Scientists around the world are constantly cooking up new and better ways to develop nanotechnologies that can be used in everything from detecting breast cancer to building better touchscreens.

But there's a one big problem with working on such a small scale: it's nearly impossible to monitor how temperatures rise and fall within these structures, because the normal tools are just too big for the job. 

With this in mind, researchers in Canada have created the world's tiniest programmable thermometer - and they made it out of actual DNA. The new device is about 20,000 times smaller than a human hair.

According to the University of Montreal team, the new device was inspired by a 60-year-old discovery that DNA molecules unfold when heated to a certain temperature. Could this be the basis of new tiny thermometer technology?

"In recent years, biochemists also discovered that biomolecules such as proteins or RNA (a molecule similar to DNA) are employed as nanothermometers in living organisms and report temperature variation by folding or unfolding," said one of the team, Alexis Vallée-Bélisle.

"Inspired by those natural nanothermometers, which are typically 20,000 times smaller than a human hair, we have created various DNA structures that can fold and unfold at specifically defined temperatures."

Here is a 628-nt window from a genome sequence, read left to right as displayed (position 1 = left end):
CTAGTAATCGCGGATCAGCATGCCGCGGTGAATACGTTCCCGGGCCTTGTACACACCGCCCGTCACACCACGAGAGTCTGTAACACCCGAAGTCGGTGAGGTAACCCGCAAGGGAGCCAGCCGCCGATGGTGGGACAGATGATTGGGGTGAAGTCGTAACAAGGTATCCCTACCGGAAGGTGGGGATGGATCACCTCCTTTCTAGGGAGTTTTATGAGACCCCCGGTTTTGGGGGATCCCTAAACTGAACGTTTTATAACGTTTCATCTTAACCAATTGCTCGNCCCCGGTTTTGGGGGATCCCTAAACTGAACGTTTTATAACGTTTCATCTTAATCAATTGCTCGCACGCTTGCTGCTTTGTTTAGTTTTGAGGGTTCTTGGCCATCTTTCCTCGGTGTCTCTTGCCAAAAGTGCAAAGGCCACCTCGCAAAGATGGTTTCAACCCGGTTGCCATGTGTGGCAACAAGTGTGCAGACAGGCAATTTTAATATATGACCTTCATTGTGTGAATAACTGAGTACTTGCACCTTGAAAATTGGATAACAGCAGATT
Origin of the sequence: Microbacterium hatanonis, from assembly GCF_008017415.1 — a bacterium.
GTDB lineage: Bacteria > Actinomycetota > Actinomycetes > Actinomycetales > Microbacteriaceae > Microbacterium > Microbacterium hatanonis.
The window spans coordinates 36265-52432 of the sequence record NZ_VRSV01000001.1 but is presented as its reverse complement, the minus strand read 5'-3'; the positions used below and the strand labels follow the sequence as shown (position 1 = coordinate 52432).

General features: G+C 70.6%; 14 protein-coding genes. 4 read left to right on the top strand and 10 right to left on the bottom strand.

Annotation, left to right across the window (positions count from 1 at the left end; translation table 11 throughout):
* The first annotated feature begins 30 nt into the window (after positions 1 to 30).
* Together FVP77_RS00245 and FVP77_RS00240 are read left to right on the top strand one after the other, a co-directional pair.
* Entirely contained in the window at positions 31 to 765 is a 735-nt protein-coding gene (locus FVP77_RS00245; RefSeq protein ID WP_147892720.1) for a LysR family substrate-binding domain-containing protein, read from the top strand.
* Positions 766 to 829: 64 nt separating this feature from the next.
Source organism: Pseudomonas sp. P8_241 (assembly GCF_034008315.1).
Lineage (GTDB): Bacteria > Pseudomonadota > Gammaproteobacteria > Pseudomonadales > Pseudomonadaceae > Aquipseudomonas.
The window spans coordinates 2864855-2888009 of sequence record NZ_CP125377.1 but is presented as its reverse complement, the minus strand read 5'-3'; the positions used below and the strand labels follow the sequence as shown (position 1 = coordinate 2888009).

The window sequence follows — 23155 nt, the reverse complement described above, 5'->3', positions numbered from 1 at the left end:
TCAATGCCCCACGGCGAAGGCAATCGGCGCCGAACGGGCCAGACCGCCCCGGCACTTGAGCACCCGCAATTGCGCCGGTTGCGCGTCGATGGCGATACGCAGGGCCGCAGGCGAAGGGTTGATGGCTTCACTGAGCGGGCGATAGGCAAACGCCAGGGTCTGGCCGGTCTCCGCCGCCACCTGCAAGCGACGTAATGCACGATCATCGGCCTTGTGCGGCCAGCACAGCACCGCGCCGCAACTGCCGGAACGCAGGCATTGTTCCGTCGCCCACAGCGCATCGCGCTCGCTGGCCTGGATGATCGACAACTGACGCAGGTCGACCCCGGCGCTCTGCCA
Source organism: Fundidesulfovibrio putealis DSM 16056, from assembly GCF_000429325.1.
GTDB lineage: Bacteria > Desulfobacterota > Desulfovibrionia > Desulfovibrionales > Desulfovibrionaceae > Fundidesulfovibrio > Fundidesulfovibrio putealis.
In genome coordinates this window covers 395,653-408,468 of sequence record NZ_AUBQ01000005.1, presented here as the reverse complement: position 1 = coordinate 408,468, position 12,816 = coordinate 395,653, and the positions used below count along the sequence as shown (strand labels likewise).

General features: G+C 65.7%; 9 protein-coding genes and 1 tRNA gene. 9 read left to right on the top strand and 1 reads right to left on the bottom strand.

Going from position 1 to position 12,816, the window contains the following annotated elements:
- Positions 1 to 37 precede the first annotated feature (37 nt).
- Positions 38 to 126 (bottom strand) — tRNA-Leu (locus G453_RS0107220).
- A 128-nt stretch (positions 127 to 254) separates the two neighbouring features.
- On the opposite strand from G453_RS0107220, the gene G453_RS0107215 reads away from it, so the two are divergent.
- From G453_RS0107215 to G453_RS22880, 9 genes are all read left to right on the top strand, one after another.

Basically, since DNA consists of four nucleotides (A, T, C, and G), the team was able to simply design a mechanism that would force the molecule to fold or unfold at a given temperature, which is a very rudimentary form of a thermometer - it's more of a temperature signalling device.

"By adding optical reporters to these DNA structures, we can therefore create 5 nm-wide thermometers that produce an easily detectable signal as a function of temperature," said one of the researchers, Arnaud Desrosiers.

The new thermometer will hopefully allow researchers to answer a slew of questions that have gone unanswered for years, such as whether or not the human body runs hotter than 37 degrees Celsius on the nanoscale, or if naturally occurring nanomachines overheat when functioning at high rate.

The team is now working on improving their tiny DNA thermometer to incorporate it into new electronic devices.

Their findings have been published in the journal Nano Letters.